Ikea in Red Hook: Once Was . . . (Street Art from the Construction Site)

Vestiges: A yellow bollard, from the shipyard that once stood at the site, peeks out from the fence

Former site of Lilly’s Bar

Before Swedish Modern arrives: Brooklyn Decrepit fills the void

Foundation Rising: Birth of a Big Box

Home is where the art is

What good are old walls for?

Related Post: Ikea in Red Hook: Globalization Comes to Brooklyn


Transit Limbo: Car Service Waiting Rooms

I need a car . . . “Five minutes”
no matter what
it is always five minutes

The car service thrives on door-to-door business. The walk-in passenger is like a stepchild, tolerated but never coddled.

The moment you take a seat in a car service waiting room, you enter transit limbo—hovering between stasis and mobility.

The occasional attempt to enliven the space, by adding plants or pictures, is well-intentioned but wrong. It yields the opposite effect. In this setting art and nature sadly remind you of the world outside, driving home the truism that waiting is the hardest part.

If you’re lucky, though, during your time in limbo you might see a few Greek drivers playing backgammon in a way that’s so loud and animated as to change your view of what you had always thought was a tedious game. Or maybe you’ll get to hear the strains of Arab music filtering in from a sleek Town Car parked outside, as the Jewish owner of the car service proudly shows you the Muslim prayer room in the back of the office.

At any rate, it’s never long until your car pulls up and sets you in motion, toward your destination, which if you’re really lucky, is back where you started: home.

One of the Most Dangerous Jobs in New York: Gypsy Cab Driver

SLIDESHOW – Castles of Limbo: Car Service Waiting Rooms (Flickr)


One Day Near Calvary Cemetery

A man came off the footbridge near Calvary Cemetery and was standing next to the Long Island Expressway. Someone there who saw him said he was disoriented. Cars were flying by and the noise was deafening. He kept muttering something about “Triangle Fifty Four” and going to see his cousin, who lived near there.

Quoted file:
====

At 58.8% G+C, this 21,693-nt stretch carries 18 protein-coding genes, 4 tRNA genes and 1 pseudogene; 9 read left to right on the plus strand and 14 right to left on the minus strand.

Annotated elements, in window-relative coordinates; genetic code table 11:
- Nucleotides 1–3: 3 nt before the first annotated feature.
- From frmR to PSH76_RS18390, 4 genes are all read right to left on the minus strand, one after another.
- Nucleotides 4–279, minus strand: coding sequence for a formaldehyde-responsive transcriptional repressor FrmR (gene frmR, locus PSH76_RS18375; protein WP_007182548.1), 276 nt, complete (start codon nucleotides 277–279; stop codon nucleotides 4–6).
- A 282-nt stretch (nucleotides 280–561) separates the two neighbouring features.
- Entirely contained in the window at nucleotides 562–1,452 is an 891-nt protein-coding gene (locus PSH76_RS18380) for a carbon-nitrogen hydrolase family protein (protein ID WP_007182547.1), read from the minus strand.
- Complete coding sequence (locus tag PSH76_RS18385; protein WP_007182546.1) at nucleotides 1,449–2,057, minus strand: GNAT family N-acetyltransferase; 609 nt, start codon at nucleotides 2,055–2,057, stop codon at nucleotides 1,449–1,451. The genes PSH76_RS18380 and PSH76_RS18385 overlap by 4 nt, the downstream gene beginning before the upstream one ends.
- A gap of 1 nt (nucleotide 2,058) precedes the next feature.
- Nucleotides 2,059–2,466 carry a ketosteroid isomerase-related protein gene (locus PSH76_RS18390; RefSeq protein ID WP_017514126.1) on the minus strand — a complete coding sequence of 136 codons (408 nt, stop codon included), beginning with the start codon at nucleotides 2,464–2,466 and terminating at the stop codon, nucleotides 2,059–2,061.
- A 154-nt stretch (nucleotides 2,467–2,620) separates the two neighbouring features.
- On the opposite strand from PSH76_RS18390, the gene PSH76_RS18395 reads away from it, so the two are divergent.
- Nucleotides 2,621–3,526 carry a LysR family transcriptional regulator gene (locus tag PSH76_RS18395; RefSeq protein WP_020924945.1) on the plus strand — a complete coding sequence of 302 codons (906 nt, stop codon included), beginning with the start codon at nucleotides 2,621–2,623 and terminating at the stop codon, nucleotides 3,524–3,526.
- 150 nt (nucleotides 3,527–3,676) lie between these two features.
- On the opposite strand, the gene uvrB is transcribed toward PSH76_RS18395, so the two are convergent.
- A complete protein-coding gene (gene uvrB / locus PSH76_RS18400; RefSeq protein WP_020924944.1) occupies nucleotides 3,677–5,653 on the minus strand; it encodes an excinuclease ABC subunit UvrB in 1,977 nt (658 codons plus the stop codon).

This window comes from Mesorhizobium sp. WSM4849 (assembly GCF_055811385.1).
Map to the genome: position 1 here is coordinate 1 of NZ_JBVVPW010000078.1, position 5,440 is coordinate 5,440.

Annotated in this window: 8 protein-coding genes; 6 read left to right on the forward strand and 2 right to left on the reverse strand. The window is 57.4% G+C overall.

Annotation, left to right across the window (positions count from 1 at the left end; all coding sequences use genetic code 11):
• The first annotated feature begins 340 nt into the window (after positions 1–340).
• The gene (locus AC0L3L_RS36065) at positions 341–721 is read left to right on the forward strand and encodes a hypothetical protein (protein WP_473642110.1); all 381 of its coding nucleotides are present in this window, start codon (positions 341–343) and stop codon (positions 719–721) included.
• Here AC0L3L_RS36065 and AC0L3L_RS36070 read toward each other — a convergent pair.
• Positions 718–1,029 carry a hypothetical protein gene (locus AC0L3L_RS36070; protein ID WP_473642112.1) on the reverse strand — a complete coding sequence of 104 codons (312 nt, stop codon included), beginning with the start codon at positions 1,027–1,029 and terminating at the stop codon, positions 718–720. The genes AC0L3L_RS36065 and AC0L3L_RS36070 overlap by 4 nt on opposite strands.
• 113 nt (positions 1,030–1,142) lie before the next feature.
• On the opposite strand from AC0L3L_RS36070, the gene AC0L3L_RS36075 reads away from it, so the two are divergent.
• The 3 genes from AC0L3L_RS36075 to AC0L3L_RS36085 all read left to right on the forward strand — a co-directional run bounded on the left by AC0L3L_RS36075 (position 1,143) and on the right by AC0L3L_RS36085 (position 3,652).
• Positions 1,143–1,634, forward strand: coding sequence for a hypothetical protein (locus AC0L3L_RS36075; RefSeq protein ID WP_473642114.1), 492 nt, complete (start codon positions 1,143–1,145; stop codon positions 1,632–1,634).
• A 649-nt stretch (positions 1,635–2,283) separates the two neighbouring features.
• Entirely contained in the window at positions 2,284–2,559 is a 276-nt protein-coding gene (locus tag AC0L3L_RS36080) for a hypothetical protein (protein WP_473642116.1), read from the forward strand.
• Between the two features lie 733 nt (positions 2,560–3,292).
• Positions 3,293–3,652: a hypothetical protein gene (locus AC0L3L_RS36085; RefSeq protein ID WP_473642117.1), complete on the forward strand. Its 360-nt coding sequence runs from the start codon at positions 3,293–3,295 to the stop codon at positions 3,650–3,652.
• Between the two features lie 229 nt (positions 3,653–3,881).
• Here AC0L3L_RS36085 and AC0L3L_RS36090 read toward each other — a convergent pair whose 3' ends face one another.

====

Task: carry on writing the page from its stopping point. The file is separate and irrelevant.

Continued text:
He had been discharged from a mental hospital the day before and was going to talk to his cousin about staying with him temporarily.

His cousin said he never showed up. His wallet was found on a grassy knoll beside the highway.

Dead Horse Inn

Plumb Beach, Brooklyn (History of Plumb Beach)

More Brooklyn by the Sea

Ode to the Humble Footbridge

Over traffic stream
the car-less trudge

the highway stops for no one

Bridging the gash (Hicks St. nr. Summit St.)

Above it all

The footbridge across the highway is a pedestrian refuge in the midst of the autosphere. The Summit Street Pedestrian Bridge in Red Hook spans the sunken BQE down below (the “Ditch”). When you’re on the bridge, you’re above the traffic, above the noise from the ditch below—that surf-like roar, with the blaring horns and screeching brakes. It drifts up to where you are, filtered by distance and tamed into a calming drone . . . Rush hour seen through the chain link fence is a panoramic glimpse of the city full on. Sunbeams reflect off glass and chrome, darting across windshields and spinning hubcaps—that mad kinetic frenzy! Looking over the Ditch, you feel like you’re commanding a perch all your own, above it all—ruthless velocity, concrete and steel.

Over and under (Hamilton Ave. nr. Henry St.)

Date with a highway (feel the vibrations)

Tunnel to purgatory